World’s First Medium Pressure, Closed Vessel UV Systems To Gain Formal Approval For Wastewater Reuse
Berson’s InLine+ medium pressure, closed vessel UV systems are the first in the world to gain formal approval for wastewater reuse applications. Having undergone extensive third party testing by Carollo Engineers in the USA, they have been formally approved for post-filtration and reverse osmosis applications by the California Department of Public Health (Title-22 validation) and are now validated for wastewater reuse applications in accordance with AwwaRF/NWRI* guidelines. Berson’s UV systems are sold in North America by its sister company Aquionics Inc.
Wastewater reuse has been practiced in various forms for decades, with the USA leading the way in reuse research. It is now a major issue worldwide, with large areas of western and southern USA experiencing chronic water shortages. Large-scale reuse projects are now also being considered in other water-poor regions of the world such as Australia, Singapore, China and southern Europe.
The most common method of wastewater disinfection for reuse has long been chlorination. Despite chlorine’s impressive track record, concerns regarding disinfection by-products (DBPs) and, more recently, disinfection performance with respect to pathogen inactivation, are driving the conversion from chlorine disinfection to other disinfection methods such as UV, which does not produce any significant DBPs.
Closed vessel UV systems are easy to install within existing pipework, so there is minimal disruption to plant operation. Day to day operation is simple and maintenance is minor. The only regular requirement is changing the UV lamps and wiper rings once a year, a straightforward operation that can be carried out by on-site personnel.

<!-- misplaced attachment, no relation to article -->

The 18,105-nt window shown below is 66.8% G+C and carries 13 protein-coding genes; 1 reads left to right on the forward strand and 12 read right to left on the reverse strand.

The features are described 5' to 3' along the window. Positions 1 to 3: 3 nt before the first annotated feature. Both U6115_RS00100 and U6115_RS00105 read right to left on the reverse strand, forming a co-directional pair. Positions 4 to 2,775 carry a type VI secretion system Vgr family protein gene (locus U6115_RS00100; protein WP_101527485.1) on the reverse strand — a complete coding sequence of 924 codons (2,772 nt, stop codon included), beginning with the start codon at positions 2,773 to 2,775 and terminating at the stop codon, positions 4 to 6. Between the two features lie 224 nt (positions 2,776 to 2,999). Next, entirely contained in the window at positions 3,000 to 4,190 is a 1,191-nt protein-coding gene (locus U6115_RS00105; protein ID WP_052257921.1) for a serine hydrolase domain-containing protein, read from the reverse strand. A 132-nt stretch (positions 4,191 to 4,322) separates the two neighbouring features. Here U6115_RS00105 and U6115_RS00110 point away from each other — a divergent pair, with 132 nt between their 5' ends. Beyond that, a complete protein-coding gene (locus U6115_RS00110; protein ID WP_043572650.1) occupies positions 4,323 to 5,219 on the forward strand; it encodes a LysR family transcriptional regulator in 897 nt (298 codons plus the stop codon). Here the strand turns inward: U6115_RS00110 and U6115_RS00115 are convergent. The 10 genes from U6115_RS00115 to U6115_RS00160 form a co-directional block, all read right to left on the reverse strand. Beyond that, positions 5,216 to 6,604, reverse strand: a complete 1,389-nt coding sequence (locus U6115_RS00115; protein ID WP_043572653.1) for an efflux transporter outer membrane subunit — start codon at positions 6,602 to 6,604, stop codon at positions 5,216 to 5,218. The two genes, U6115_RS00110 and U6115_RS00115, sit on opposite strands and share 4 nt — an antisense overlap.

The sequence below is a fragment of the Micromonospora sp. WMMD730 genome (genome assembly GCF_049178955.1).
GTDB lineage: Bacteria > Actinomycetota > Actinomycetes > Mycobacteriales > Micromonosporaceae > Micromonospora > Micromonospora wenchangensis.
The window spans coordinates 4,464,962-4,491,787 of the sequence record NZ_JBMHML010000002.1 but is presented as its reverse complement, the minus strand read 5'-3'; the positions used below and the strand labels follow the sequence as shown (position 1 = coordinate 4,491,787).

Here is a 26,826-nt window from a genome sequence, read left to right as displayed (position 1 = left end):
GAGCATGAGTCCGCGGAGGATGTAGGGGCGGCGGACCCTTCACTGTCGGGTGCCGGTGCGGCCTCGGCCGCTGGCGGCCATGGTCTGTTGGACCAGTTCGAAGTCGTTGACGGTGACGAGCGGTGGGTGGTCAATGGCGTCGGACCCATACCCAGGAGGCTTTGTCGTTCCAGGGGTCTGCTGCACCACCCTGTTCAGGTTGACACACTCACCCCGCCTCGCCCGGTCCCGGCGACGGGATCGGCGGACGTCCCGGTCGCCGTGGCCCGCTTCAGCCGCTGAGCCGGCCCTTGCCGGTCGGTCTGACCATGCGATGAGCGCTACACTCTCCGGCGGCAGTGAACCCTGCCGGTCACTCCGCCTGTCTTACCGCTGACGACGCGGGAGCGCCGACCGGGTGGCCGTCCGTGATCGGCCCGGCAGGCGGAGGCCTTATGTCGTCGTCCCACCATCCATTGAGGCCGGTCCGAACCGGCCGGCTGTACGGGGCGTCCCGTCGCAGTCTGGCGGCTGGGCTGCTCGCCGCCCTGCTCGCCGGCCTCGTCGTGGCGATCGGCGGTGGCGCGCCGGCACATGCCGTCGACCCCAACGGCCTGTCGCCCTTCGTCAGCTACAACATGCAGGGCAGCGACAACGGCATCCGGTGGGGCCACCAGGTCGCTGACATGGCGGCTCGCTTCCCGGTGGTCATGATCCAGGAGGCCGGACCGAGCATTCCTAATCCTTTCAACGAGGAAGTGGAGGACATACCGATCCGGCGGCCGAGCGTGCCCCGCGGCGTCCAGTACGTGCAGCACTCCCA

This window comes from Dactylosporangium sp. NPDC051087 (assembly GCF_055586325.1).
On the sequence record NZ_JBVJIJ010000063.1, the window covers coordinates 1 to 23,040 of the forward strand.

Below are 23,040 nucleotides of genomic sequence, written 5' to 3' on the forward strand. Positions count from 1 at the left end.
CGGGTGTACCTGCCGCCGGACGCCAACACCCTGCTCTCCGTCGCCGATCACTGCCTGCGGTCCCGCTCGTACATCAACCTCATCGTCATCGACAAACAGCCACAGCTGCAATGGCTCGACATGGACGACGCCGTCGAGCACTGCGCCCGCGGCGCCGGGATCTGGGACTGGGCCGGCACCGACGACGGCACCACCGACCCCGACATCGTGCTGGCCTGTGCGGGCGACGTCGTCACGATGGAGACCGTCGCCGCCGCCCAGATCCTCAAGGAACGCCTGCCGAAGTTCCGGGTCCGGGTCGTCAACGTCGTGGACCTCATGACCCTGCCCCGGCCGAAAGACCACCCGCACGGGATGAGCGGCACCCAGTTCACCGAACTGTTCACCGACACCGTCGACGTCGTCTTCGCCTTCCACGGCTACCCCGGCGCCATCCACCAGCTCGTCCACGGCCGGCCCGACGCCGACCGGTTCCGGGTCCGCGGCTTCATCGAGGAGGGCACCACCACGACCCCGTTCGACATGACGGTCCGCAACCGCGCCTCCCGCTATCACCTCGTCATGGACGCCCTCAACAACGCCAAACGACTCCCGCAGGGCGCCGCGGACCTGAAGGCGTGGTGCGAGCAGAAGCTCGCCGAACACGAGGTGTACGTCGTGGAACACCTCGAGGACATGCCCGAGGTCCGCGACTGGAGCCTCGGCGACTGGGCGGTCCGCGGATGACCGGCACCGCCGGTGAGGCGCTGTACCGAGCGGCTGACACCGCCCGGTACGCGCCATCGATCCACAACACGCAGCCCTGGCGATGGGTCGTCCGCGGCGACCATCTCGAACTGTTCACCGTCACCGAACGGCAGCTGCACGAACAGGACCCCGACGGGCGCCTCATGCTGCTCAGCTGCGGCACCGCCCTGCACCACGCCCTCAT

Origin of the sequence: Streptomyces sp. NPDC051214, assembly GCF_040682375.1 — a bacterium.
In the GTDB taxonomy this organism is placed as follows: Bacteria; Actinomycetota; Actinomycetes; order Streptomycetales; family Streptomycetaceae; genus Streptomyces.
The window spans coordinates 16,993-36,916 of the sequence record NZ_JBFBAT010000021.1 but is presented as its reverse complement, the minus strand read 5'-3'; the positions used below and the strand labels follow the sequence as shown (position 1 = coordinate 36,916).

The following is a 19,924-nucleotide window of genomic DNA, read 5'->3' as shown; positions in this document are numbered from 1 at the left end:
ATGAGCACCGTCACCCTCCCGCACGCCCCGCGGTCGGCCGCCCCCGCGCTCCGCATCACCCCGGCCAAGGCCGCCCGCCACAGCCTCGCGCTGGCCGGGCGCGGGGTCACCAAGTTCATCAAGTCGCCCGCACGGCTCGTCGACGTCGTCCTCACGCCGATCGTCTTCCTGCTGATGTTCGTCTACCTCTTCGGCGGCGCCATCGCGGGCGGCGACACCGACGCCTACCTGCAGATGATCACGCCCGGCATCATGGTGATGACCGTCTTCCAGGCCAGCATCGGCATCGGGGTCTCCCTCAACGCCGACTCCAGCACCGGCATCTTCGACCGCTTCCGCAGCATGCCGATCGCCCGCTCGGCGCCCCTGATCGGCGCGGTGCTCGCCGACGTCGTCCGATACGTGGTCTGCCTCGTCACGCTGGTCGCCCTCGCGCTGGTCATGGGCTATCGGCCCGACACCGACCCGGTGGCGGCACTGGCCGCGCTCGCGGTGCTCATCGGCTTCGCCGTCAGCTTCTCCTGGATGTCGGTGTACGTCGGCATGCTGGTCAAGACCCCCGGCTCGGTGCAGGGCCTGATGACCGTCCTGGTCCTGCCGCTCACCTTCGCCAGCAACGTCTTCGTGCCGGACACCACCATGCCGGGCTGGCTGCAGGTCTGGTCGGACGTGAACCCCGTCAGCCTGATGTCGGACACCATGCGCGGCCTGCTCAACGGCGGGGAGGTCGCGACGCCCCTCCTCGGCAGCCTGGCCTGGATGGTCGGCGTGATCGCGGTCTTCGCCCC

Potential applications for wastewater reuse are extremely wide-ranging and include any instance where water is needed for non-potable use. The most popular and widespread use is for agricultural irrigation and for other irrigation applications such as golf courses, parks, fountains and lawns. Reclaimed wastewater is also used for groundwater recharge applications such as aquifer storage and recovery or preventing saltwater intrusion in coastal aquifers. Other uses include toilet and urinal flushing, fire fighting, foundation stabilization in the construction industry and artificial snow generation. In all these applications, reused wastewater relieves the burden on existing potable supplies.
“We are extremely pleased that we have achieved this important validation,” commented Berson’s Managing Director Andrew Clark. “Our state-of-the-art technology uses UV sensors to actually measure how the UV systems are performing. This permits much greater control while saving energy, especially when compared to the existing methods of applying crude safety factors to systems that use high numbers of lamps or are unwiped.”